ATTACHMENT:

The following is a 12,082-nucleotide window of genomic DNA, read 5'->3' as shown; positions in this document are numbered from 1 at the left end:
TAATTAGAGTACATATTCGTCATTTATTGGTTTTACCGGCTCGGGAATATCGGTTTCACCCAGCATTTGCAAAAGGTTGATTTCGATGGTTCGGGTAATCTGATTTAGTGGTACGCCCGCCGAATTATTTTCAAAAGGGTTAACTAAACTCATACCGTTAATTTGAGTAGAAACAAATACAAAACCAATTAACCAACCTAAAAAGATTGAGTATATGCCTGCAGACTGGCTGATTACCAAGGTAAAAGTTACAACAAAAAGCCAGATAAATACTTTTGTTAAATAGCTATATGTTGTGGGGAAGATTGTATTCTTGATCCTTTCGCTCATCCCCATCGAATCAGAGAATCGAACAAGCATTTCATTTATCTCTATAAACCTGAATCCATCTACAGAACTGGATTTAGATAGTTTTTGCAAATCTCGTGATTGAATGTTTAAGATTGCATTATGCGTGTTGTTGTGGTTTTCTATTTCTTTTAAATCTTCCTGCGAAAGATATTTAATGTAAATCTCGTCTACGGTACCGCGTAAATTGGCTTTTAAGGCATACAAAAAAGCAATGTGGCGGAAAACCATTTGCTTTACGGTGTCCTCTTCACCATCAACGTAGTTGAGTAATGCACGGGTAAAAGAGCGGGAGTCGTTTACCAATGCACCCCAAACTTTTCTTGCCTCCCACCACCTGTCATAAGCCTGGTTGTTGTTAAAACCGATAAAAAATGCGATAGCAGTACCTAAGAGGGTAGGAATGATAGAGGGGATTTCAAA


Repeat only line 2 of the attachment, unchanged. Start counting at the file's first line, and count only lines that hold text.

TAATTAGAGTACATATTCGTCATTTATTGGTTTTACCGGCTCGGGAATATCGGTTTCACCCAGCATTTGCAAAAGGTTGATTTCGATGGTTCGGGTAATCTGATTTAGTGGTACGCCCGCCGAATTATTTTCAAAAGGGTTAACTAAACTCATACCGTTAATTTGAGTAGAAACAAATACAAAACCAATTAACCAACCTAAAAAGATTGAGTATATGCCTGCAGACTGGCTGATTACCAAGGTAAAAGTTACAACAAAAAGCCAGATAAATACTTTTGTTAAATAGCTATATGTTGTGGGGAAGATTGTATTCTTGATCCTTTCGCTCATCCCCATCGAATCAGAGAATCGAACAAGCATTTCATTTATCTCTATAAACCTGAATCCATCTACAGAACTGGATTTAGATAGTTTTTGCAAATCTCGTGATTGAATGTTTAAGATTGCATTATGCGTGTTGTTGTGGTTTTCTATTTCTTTTAAATCTTCCTGCGAAAGATATTTAATGTAAATCTCGTCTACGGTACCGCGTAAATTGGCTTTTAAGGCATACAAAAAAGCAATGTGGCGGAAAACCATTTGCTTTACGGTGTCCTCTTCACCATCAACGTAGTTGAGTAATGCACGGGTAAAAGAGCGGGAGTCGTTTACCAATGCACCCCAAACTTTTCTTGCCTCCCACCACCTGTCATAAGCCTGGTTGTTGTTAAAACCGATAAAAAATGCGATAGCAGTACCTAAGAGGGTAGGAATGATAGAGGGGATTTCAAA